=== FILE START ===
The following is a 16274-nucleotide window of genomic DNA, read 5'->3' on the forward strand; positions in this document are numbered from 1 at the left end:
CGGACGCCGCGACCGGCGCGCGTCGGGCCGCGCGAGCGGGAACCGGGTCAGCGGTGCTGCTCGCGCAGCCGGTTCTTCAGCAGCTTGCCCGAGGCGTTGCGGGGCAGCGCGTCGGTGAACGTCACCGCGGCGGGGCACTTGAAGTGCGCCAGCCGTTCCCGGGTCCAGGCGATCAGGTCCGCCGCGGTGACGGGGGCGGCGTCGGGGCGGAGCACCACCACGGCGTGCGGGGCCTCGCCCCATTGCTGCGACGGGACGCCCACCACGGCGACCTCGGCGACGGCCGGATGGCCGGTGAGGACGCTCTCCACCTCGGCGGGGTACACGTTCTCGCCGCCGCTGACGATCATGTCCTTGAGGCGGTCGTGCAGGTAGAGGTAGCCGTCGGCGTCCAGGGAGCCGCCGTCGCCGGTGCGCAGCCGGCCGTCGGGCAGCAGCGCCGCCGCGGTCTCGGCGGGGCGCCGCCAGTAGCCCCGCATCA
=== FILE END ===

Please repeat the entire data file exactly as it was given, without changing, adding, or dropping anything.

The following is a 16274-nucleotide window of genomic DNA, read 5'->3' on the forward strand; positions in this document are numbered from 1 at the left end:
CGGACGCCGCGACCGGCGCGCGTCGGGCCGCGCGAGCGGGAACCGGGTCAGCGGTGCTGCTCGCGCAGCCGGTTCTTCAGCAGCTTGCCCGAGGCGTTGCGGGGCAGCGCGTCGGTGAACGTCACCGCGGCGGGGCACTTGAAGTGCGCCAGCCGTTCCCGGGTCCAGGCGATCAGGTCCGCCGCGGTGACGGGGGCGGCGTCGGGGCGGAGCACCACCACGGCGTGCGGGGCCTCGCCCCATTGCTGCGACGGGACGCCCACCACGGCGACCTCGGCGACGGCCGGATGGCCGGTGAGGACGCTCTCCACCTCGGCGGGGTACACGTTCTCGCCGCCGCTGACGATCATGTCCTTGAGGCGGTCGTGCAGGTAGAGGTAGCCGTCGGCGTCCAGGGAGCCGCCGTCGCCGGTGCGCAGCCGGCCGTCGGGCAGCAGCGCCGCCGCGGTCTCGGCGGGGCGCCGCCAGTAGCCCCGCATCA